Four new faculty members joined the Scripps Institution of Oceanography at the University of California San Diego this academic year. While their diverse research interests range from shark ecology and geochemistry to microbiology and human health, all are united through UCSD’s strategic research initiative of understanding and protecting the planet.
This theme encourages research, education, and outreach focused on environmental change and societal resilience to hazards posed by human-induced climate change.
“Scripps is at the forefront of training the next generation of scientific and environmental leaders because we have top-notch faculty members who inspire and educate these bright students,” said Margaret Leinen, vice chancellor for marine sciences at U.C. San Diego and director of Scripps Institution of Oceanography. “These new faculty appointments support our interdisciplinary efforts to find solutions to our greatest environmental challenges, ranging from climate change to the health of the ocean and its smallest inhabitants.”
Over the past several years, education offerings at Scripps have expanded to accommodate a growing number of students ranging from undergraduate through graduate level. The undergraduate program has seen the most growth in recent years, now offering four majors, including oceanic and atmospheric sciences—added in 2018—and four minors including climate change studies, the latest offering added in 2019.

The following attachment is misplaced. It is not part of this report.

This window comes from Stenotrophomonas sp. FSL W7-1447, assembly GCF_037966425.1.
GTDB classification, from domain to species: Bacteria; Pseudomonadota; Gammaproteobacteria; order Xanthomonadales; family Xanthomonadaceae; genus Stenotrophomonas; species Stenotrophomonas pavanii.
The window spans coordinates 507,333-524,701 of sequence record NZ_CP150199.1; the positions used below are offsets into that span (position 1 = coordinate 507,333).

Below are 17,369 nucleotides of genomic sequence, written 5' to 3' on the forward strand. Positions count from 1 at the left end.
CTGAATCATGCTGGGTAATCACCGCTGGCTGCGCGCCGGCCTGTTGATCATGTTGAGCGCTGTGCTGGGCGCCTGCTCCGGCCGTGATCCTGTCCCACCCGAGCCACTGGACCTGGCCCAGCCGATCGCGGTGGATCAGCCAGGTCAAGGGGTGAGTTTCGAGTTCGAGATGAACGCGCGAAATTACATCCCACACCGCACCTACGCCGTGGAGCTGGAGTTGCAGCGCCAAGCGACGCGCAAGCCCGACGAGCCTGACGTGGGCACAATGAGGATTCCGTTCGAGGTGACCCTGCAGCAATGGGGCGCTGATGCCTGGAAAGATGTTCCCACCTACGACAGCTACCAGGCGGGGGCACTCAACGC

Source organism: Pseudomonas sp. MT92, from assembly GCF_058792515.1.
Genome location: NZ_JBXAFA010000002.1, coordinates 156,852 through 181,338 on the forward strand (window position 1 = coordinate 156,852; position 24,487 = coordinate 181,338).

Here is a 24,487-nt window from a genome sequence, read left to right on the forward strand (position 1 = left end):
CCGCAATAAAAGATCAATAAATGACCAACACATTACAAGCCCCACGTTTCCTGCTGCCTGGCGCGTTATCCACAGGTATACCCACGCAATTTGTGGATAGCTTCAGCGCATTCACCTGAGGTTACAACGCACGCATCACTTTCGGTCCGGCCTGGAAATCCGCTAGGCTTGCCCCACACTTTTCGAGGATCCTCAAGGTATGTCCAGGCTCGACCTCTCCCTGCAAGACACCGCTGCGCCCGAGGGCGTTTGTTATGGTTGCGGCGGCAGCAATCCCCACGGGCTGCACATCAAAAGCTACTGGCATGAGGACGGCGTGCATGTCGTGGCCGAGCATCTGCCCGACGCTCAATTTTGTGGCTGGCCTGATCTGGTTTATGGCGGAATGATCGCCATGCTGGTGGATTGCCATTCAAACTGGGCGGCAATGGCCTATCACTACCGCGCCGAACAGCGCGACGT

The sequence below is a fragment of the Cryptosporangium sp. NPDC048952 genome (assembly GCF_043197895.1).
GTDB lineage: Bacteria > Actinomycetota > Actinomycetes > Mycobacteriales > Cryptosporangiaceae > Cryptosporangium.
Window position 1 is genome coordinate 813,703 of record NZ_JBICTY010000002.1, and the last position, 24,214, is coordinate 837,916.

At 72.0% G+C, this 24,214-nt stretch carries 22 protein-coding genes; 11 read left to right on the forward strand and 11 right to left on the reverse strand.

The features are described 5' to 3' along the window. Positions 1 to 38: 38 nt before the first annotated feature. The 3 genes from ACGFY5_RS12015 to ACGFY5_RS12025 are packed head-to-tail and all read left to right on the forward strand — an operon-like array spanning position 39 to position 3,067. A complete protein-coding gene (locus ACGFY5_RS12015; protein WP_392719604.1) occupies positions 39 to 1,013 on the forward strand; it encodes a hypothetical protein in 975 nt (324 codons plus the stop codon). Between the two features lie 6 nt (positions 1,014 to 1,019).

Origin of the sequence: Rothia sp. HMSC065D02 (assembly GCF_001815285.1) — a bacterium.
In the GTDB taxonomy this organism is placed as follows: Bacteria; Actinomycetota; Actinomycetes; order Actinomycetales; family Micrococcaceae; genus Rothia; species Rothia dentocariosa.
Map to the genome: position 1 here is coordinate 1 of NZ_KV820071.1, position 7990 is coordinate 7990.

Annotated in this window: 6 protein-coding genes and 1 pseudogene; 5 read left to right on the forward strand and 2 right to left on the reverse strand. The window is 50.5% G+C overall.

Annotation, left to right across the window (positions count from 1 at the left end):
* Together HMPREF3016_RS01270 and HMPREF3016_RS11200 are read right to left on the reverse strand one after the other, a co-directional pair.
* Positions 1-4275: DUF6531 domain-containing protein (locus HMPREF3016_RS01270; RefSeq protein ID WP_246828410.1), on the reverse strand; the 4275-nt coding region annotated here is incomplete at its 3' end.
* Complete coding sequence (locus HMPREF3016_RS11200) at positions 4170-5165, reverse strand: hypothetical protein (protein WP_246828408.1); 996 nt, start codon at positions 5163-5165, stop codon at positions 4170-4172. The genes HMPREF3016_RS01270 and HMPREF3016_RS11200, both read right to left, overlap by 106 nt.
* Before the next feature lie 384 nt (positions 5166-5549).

The four new faculty members are Sarah Aarons, Julia Diaz, Dovi Kacev, and Amina Schartup.
Sarah Aarons is an assistant professor in the Geosciences Research Division at Scripps. Aarons is an isotope geochemist whose research is primarily focused on understanding the evolution of Earth’s surface through time as a function of a changing climate. Her research involves the measurement of isotope compositions of natural materials such as mineral dust, weathering profiles, river sediment, and ancient rocks. The majority of her research is concentrated on mineral dust, fine-grained sediment that is blown up into the atmosphere, and transported thousands of miles before it’s deposited in glaciers, ice sheets, and terrestrial ecosystems. Her projects include: tracing dust transport during large scale climate transitions, probing the ecological significance of modern dust, and quantifying changes in nutrient fluxes due to glacial retreat. Her work involves field campaigns in Antarctica, Alaska, and California, clean lab chemistry, and mass spectrometry. She comes to Scripps from the University of Chicago, where she completed a postdoctoral fellowship. Aarons holds an M.S. and Ph.D. in Earth and environmental science from the University of Michigan and a B.S. in geological and environmental science from Stanford University.
“I am very happy to be surrounded by colleagues and students working in such cross-disciplinary and diverse fields here at Scripps, and I’m looking forward to future collaborations,” said Aarons.